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[whatwg] Installable web apps

From: Henri Sivonen <hsivonen@iki.fi>
Date: Tue, 8 Jun 2010 04:17:41 -0700 (PDT)
Message-ID: <200951292.384046.1275995861082.JavaMail.root@cm-mail03.mozilla.org>
"Aaron Boodman (?)" <aa at google.com> wrote:

> Every crx file is signed. The signature and public key are part of
> the
> zip file itself, just after the signature. The zip format allows
> extra
> data there. When you took apart those crx files, if you used 'unzip'
> from the command line, you may have seen 'Ignoring xx bytes of extra
> data...'. That was the public key and signature being discarded :).

Ooh. I was looking for traces of the signing mechanism in the unzipped data.

Is there a reason why .crx reinvents zip file signing instead of using the mechanism that .jar and .xpi use? .wgt, ODF and OOXML also put the signature inside the zipped data.

> >> Another one that we would like in Chrome is a path prefix for the
> >> app.
> >> This is to handle the case of applications like Google Reader
> >> which
> >> are on http://www.google.com/reader.
> >
> > How does giving permissions to a prefixed application interact with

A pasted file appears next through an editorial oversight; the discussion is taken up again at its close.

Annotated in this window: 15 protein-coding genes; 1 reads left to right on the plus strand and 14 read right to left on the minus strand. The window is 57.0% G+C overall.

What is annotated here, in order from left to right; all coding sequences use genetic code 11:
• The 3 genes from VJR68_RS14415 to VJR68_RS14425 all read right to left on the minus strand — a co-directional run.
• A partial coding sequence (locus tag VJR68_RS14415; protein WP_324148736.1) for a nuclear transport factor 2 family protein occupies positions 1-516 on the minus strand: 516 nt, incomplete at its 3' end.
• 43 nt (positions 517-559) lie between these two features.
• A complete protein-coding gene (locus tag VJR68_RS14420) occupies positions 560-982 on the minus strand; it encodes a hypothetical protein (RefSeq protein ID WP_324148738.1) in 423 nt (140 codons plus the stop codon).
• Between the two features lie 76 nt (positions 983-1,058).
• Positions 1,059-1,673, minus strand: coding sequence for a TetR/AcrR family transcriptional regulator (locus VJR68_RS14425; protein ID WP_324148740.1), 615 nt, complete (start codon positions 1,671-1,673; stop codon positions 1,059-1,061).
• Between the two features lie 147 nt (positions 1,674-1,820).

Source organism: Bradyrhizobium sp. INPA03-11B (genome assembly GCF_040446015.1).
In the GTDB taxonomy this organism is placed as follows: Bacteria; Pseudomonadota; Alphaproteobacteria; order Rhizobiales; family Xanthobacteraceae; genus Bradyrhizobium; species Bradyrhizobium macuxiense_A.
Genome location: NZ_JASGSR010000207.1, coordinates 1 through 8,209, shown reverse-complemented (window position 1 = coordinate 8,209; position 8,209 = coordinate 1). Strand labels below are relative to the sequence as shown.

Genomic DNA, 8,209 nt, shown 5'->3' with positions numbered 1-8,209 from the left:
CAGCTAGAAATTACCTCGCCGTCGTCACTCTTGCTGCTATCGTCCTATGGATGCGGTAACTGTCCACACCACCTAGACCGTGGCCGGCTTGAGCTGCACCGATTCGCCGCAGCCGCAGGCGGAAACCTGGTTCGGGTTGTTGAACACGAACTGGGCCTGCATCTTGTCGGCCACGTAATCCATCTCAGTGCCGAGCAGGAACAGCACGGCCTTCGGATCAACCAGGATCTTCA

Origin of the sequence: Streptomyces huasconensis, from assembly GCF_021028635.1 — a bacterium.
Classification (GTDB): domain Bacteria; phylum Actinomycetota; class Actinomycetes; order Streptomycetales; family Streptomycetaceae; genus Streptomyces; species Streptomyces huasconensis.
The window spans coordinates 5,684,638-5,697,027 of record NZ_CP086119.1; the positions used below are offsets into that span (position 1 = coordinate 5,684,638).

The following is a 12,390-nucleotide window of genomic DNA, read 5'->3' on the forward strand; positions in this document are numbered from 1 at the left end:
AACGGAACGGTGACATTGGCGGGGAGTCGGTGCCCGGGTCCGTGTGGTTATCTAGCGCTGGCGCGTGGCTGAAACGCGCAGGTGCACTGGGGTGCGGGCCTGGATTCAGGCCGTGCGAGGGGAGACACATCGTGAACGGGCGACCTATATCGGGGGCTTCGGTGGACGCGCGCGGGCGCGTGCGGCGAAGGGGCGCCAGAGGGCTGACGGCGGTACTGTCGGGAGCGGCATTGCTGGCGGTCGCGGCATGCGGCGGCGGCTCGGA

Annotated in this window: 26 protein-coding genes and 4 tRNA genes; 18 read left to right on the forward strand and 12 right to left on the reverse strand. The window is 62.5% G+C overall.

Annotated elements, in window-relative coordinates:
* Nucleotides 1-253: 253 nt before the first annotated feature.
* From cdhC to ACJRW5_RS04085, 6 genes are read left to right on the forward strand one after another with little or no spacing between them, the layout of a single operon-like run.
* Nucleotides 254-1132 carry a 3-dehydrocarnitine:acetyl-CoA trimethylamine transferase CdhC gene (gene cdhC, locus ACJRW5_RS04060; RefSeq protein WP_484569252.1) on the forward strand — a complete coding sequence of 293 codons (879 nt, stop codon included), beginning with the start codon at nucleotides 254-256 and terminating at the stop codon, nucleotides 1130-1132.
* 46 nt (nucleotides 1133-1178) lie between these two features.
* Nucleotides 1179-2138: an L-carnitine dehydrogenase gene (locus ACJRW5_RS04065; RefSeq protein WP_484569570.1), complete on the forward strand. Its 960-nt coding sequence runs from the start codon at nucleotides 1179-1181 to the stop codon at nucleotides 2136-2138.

> > the origin-based security model?
> 
> Poorly. Origin is baked so low into the platform, it is the true
> boundary, and that can probably never be changed. In Chrome, we can
> get close because we can enforce process isolation based on the path,
> but it is an ongoing project to make that bulletproof that might
> never
> complete.
> 
> However, I think it is still useful to know the paths an application
> uses. One example of this is storage.
> 
> It would be really nice to be able to show users storage used by
> applications ("Google Docs", "Google Reader"). But this isn't
> possible
> since many apps are frequently served from the same origin. The best
> we can currently do is "www.google.com".
> 
> If we add paths to the mix, we can do this. Applications on the same
> origin can circumvent it if they want, but why would they? SOP
> already
> guarantees that apps on the same origin are friendly and cooperate
> with each other. That doesn't mean it isn't useful for the UA to know
> which one is which.

I have to wonder why Google needs the browser team to solve this instead of having the Reader team relocate their stuff to reader.google.com (like maps.google.com is located already).

-- 
Henri Sivonen
hsivonen at iki.fi
http://hsivonen.iki.fi/
Received on Tuesday, 8 June 2010 04:17:41 UTC

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